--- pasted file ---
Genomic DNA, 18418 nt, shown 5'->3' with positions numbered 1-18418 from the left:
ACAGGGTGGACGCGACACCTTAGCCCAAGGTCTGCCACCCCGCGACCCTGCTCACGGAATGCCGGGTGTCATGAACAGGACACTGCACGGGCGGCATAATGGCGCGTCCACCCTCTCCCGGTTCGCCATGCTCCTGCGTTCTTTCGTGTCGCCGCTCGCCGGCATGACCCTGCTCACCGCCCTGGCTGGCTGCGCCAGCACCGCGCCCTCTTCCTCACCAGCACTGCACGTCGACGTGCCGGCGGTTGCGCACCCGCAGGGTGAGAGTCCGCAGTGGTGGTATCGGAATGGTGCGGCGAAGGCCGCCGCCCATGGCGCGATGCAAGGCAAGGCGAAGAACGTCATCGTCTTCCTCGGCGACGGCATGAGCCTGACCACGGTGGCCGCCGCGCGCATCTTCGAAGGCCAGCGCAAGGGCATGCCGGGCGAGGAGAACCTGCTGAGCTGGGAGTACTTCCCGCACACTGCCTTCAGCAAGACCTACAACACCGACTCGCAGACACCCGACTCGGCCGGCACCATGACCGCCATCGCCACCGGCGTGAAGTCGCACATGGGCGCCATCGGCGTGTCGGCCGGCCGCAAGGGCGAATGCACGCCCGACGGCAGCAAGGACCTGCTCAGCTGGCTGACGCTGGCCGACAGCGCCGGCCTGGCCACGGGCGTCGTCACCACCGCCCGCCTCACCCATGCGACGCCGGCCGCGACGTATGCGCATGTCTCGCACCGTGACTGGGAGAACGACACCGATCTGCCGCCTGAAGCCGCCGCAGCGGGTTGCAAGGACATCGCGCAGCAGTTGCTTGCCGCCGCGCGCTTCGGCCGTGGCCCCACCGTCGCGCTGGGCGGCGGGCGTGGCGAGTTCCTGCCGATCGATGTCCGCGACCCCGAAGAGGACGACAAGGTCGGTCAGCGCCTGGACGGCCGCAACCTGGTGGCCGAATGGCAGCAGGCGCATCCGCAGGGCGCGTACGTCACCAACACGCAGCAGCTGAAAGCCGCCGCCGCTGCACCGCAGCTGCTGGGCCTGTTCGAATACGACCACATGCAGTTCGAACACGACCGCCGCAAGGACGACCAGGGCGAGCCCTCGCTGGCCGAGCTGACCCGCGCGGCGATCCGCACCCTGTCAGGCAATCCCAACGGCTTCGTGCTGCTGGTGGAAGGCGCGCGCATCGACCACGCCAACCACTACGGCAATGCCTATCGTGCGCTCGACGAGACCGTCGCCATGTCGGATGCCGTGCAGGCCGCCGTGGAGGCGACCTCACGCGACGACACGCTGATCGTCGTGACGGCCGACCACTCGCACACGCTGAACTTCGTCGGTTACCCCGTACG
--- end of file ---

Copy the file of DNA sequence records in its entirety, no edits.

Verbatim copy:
Genomic DNA, 18418 nt, shown 5'->3' with positions numbered 1-18418 from the left:
ACAGGGTGGACGCGACACCTTAGCCCAAGGTCTGCCACCCCGCGACCCTGCTCACGGAATGCCGGGTGTCATGAACAGGACACTGCACGGGCGGCATAATGGCGCGTCCACCCTCTCCCGGTTCGCCATGCTCCTGCGTTCTTTCGTGTCGCCGCTCGCCGGCATGACCCTGCTCACCGCCCTGGCTGGCTGCGCCAGCACCGCGCCCTCTTCCTCACCAGCACTGCACGTCGACGTGCCGGCGGTTGCGCACCCGCAGGGTGAGAGTCCGCAGTGGTGGTATCGGAATGGTGCGGCGAAGGCCGCCGCCCATGGCGCGATGCAAGGCAAGGCGAAGAACGTCATCGTCTTCCTCGGCGACGGCATGAGCCTGACCACGGTGGCCGCCGCGCGCATCTTCGAAGGCCAGCGCAAGGGCATGCCGGGCGAGGAGAACCTGCTGAGCTGGGAGTACTTCCCGCACACTGCCTTCAGCAAGACCTACAACACCGACTCGCAGACACCCGACTCGGCCGGCACCATGACCGCCATCGCCACCGGCGTGAAGTCGCACATGGGCGCCATCGGCGTGTCGGCCGGCCGCAAGGGCGAATGCACGCCCGACGGCAGCAAGGACCTGCTCAGCTGGCTGACGCTGGCCGACAGCGCCGGCCTGGCCACGGGCGTCGTCACCACCGCCCGCCTCACCCATGCGACGCCGGCCGCGACGTATGCGCATGTCTCGCACCGTGACTGGGAGAACGACACCGATCTGCCGCCTGAAGCCGCCGCAGCGGGTTGCAAGGACATCGCGCAGCAGTTGCTTGCCGCCGCGCGCTTCGGCCGTGGCCCCACCGTCGCGCTGGGCGGCGGGCGTGGCGAGTTCCTGCCGATCGATGTCCGCGACCCCGAAGAGGACGACAAGGTCGGTCAGCGCCTGGACGGCCGCAACCTGGTGGCCGAATGGCAGCAGGCGCATCCGCAGGGCGCGTACGTCACCAACACGCAGCAGCTGAAAGCCGCCGCCGCTGCACCGCAGCTGCTGGGCCTGTTCGAATACGACCACATGCAGTTCGAACACGACCGCCGCAAGGACGACCAGGGCGAGCCCTCGCTGGCCGAGCTGACCCGCGCGGCGATCCGCACCCTGTCAGGCAATCCCAACGGCTTCGTGCTGCTGGTGGAAGGCGCGCGCATCGACCACGCCAACCACTACGGCAATGCCTATCGTGCGCTCGACGAGACCGTCGCCATGTCGGATGCCGTGCAGGCCGCCGTGGAGGCGACCTCACGCGACGACACGCTGATCGTCGTGACGGCCGACCACTCGCACACGCTGAACTTCGTCGGTTACCCCGTACG